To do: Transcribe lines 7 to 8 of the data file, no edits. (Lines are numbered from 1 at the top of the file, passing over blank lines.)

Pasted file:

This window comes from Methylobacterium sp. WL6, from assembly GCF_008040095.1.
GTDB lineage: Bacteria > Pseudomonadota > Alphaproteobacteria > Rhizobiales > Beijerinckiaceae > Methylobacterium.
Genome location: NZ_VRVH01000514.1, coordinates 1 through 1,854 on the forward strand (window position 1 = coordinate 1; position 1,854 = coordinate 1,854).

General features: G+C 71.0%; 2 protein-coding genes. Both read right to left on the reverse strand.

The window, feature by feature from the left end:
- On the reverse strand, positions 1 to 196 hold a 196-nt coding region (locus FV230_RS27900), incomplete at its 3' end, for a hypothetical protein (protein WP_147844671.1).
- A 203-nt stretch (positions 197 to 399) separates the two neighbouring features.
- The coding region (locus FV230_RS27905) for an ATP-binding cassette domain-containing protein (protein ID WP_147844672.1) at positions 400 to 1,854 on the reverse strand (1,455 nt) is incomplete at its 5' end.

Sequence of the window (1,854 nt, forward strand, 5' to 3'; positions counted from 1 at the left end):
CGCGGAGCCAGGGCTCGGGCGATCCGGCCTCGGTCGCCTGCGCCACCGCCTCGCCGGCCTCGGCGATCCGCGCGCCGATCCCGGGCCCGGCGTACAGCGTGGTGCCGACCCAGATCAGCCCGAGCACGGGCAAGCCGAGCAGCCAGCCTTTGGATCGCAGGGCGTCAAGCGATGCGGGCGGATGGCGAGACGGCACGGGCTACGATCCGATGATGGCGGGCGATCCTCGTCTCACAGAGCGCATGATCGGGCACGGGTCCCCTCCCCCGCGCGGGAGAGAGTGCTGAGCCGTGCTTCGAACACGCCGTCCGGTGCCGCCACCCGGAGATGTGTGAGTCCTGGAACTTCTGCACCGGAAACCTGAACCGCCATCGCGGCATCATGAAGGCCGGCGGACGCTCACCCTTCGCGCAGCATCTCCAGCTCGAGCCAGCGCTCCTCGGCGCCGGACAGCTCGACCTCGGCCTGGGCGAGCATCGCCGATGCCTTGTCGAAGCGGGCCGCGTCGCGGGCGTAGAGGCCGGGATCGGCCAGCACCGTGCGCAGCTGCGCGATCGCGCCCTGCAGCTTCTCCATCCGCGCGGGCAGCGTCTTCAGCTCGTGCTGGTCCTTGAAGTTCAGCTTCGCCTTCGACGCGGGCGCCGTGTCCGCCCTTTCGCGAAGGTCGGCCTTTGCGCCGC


- A 203-nt stretch (positions 197 to 399) separates the two neighbouring features.
- The coding region (locus FV230_RS27905) for an ATP-binding cassette domain-containing protein (protein ID WP_147844672.1) at positions 400 to 1,854 on the reverse strand (1,455 nt) is incomplete at its 5' end.